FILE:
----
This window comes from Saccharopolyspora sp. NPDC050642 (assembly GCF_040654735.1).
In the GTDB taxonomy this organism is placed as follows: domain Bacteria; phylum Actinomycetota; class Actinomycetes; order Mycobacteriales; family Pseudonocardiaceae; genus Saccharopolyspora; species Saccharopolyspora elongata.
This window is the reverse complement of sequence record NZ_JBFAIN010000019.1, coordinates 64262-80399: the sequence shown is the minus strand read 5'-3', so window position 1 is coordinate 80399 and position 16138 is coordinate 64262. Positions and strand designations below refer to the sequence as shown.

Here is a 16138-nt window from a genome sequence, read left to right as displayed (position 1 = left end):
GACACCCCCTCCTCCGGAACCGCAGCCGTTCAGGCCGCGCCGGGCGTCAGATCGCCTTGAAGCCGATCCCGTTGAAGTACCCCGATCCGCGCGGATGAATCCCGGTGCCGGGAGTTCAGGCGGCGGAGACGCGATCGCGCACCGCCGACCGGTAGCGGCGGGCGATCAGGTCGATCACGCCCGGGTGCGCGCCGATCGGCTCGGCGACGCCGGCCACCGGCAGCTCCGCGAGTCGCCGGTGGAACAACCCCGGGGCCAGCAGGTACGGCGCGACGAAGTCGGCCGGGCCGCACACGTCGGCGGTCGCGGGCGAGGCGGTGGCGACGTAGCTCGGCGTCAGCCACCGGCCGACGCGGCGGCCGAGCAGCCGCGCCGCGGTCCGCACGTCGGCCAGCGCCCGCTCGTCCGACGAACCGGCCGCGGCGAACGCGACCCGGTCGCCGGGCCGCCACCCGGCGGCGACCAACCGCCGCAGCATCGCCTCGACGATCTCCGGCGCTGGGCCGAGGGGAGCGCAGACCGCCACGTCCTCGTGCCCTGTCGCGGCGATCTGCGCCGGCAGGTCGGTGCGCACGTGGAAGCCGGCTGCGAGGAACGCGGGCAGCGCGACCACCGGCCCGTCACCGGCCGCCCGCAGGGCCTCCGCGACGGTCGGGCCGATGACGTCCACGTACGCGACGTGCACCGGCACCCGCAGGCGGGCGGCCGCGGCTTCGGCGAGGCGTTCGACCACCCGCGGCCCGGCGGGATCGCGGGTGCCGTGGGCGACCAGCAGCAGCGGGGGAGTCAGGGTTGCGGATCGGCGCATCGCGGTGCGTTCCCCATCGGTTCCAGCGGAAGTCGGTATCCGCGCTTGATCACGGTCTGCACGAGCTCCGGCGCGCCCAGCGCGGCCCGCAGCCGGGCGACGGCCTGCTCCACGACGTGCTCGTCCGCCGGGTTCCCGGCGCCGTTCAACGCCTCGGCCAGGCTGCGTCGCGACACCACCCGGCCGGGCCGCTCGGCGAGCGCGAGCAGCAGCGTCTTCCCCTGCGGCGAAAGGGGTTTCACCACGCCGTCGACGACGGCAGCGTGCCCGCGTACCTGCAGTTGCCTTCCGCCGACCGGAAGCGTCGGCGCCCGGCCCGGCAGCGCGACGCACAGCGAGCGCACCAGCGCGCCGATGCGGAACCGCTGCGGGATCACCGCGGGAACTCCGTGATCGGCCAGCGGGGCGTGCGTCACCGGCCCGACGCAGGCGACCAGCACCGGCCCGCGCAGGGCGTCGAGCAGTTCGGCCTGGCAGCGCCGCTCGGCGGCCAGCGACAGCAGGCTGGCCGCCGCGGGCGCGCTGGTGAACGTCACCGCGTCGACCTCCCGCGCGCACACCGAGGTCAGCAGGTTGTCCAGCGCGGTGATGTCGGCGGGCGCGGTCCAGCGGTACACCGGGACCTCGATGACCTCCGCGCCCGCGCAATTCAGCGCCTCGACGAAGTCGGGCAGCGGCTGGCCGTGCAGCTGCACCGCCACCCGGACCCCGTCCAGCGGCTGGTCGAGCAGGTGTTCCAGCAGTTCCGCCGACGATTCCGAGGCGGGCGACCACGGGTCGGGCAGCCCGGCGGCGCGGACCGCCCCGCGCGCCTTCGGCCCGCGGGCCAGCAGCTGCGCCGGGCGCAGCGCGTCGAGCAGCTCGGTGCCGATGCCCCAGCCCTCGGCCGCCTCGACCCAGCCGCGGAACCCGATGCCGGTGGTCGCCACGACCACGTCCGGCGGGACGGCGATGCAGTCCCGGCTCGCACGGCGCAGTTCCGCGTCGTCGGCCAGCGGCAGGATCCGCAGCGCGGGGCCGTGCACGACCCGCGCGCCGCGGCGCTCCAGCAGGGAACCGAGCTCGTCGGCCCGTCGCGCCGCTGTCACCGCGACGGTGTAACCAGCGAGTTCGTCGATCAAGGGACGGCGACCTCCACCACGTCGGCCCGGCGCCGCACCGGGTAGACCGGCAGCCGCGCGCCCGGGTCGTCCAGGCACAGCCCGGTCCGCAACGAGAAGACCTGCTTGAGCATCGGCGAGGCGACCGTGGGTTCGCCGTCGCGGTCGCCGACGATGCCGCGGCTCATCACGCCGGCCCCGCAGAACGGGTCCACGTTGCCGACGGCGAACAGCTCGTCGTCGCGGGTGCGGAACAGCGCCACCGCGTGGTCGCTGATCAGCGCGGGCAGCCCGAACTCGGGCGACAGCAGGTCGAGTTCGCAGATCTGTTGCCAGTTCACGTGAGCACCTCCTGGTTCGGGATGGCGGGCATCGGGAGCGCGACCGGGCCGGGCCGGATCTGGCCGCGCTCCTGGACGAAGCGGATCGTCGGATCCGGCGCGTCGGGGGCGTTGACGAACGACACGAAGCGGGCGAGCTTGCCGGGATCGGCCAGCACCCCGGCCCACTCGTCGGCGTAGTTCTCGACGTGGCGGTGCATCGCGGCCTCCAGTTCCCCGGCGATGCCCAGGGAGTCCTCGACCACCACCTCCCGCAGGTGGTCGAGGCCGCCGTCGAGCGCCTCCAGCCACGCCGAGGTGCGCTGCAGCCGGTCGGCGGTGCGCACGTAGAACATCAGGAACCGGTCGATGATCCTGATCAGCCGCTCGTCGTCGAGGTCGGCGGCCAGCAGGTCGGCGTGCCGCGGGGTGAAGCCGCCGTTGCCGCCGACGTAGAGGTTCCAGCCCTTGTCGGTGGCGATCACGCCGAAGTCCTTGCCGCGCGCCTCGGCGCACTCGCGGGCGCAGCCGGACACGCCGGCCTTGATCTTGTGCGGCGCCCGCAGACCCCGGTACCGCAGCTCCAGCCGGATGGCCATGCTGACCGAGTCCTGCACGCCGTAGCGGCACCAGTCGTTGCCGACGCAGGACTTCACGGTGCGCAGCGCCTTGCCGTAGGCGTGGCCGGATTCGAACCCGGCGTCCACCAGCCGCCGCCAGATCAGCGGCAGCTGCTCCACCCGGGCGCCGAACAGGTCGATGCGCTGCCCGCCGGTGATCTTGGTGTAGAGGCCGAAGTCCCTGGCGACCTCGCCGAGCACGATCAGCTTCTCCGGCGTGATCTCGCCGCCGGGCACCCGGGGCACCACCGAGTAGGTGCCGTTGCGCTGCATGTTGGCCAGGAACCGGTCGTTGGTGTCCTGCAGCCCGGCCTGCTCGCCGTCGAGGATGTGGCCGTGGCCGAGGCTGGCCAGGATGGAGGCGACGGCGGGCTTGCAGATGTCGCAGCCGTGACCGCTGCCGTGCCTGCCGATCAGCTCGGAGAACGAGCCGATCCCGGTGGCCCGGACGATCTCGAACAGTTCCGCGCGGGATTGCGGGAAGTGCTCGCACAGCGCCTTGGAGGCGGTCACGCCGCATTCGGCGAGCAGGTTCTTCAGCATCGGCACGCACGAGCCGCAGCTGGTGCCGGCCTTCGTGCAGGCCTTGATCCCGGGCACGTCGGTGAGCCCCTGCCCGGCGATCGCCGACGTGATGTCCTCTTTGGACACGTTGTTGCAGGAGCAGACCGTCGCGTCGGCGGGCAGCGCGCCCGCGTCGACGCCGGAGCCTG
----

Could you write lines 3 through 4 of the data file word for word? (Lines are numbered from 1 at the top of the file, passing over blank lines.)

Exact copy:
This window is the reverse complement of sequence record NZ_JBFAIN010000019.1, coordinates 64262-80399: the sequence shown is the minus strand read 5'-3', so window position 1 is coordinate 80399 and position 16138 is coordinate 64262. Positions and strand designations below refer to the sequence as shown.

Here is a 16138-nt window from a genome sequence, read left to right as displayed (position 1 = left end):